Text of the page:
Demolition is underway on one of Ontario’s last coal-fueled plants — the Lambton Generating Station in southwestern Ontario.
Work to date “has gone smoothly,” considering the “complex nature” of the project which consists of structures sprawling over a 1,300-acre site that had a power generating capacity of 1,976 MW at its peak, says Dan Roorda, Ontario Power Generation’s project manager for the demolition and decommissioning.
Roorda describes a planning and engineering process to the job that is much bigger than it might appear to passersby. “Identifying the stakeholders, the risks and planning the work in an orderly fashion is complex and very different from construction of a new generation facility.”
Developing a specification for the demolition “took many months,” he points out.
“A lot of engineering” went into planning the disconnection of utility services of the powerhouse — “the hub of the site” — and reconnecting them from a different power feed to facilities such as the main gate, dock, truck scale and an office building that will remain in service while the demolition takes place.
“At the end of the day we wanted to eliminate all hazardous energies from the powerhouse and turn it over to the (demolition) contractor in a black state (no energy) so they could start anywhere and everywhere in taking things apart.”
OPG began the decommissioning in 2016 because it couldn’t get the green light from the province to re-outfit the coal facility with natural gas. The plant had been shuttered since 2013.
JMX Contracting was awarded the demolition contract this summer after OPG had done extensive work, including the removal of hazardous substances. For instance, it drained oils from transformers and removed a PCB storage compound, says Roorda. Some of the oils can be resold, if they are PCB free.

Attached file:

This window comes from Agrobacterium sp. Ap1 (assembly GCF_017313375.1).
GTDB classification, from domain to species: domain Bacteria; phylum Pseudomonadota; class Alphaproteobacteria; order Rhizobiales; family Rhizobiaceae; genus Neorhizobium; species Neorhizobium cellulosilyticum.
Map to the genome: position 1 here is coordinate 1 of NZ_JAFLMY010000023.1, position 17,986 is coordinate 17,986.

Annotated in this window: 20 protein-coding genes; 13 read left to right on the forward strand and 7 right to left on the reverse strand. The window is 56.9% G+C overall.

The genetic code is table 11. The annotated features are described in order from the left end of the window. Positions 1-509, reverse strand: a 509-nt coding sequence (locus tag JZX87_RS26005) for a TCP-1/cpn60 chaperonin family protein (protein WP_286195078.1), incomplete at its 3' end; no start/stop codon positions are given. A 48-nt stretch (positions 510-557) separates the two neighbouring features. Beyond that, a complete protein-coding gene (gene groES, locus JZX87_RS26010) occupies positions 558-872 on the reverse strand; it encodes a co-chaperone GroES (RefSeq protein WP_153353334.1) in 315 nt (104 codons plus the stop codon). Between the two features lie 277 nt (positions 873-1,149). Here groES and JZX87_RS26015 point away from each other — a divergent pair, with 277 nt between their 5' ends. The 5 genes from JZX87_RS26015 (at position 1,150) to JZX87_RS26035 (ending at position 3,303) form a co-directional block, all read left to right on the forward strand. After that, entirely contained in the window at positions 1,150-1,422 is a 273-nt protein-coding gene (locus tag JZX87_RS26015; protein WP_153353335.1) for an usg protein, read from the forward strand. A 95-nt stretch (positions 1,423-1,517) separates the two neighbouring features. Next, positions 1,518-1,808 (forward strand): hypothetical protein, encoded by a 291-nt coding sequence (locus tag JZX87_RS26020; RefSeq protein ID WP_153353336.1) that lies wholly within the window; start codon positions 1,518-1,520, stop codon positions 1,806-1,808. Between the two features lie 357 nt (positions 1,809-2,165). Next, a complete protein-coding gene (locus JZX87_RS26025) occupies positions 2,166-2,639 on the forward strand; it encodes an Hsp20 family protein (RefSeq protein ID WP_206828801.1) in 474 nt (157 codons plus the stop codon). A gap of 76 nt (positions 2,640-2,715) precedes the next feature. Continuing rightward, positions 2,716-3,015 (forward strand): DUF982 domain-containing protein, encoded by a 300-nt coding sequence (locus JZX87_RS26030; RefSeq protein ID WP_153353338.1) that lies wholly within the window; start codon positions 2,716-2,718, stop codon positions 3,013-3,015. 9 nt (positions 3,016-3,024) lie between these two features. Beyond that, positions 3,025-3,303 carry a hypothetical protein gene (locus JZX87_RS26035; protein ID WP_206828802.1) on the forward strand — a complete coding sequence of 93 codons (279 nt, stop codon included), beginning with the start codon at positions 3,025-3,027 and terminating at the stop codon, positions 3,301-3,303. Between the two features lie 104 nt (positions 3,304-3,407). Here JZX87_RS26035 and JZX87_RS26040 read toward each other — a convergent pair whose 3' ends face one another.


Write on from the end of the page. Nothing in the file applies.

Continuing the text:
JMX’s $30 million contract primarily covers mechanical demolition (taking down all the buildings) but asbestos remediation and draining and removal of excess oils that could not be removed by OPG are included in its contract, he says.
Demolition of the two west smokestacks is scheduled for demolition next summer while the remaining east stack will be dropped in 2020. The 550-foot tall stacks will be imploded, says Roorda, noting that JMX will sub out the work.
The project manager says the proximity of the stacks to the site’s switchyard presents a challenge to mitigate damage risk from vibration, flying debris and the dust cloud. Mitigation includes noise buffers (berms possibly comprised of scrap from the demo) and dust abatement, including water spray, dust curtains and debris shields.
Populations impacted by the project include First Nations, the community of Courtright residents in Michigan state just across the St. Clair River from Lambton.
The third and final phase — an environmental closure plan — will include cleanup of the sewage lagoon and various ponds, Roorda says, adding the total demolition and environmental cleanup tab is estimated at $60 million.
No plans have been made for the site once demolition is completed, he adds.
While in principle the Lambton demolition is similar to the Nanticoke generating station demolition on Lake Erie, the two pose different challenges because the sites are configured “quite differently.”
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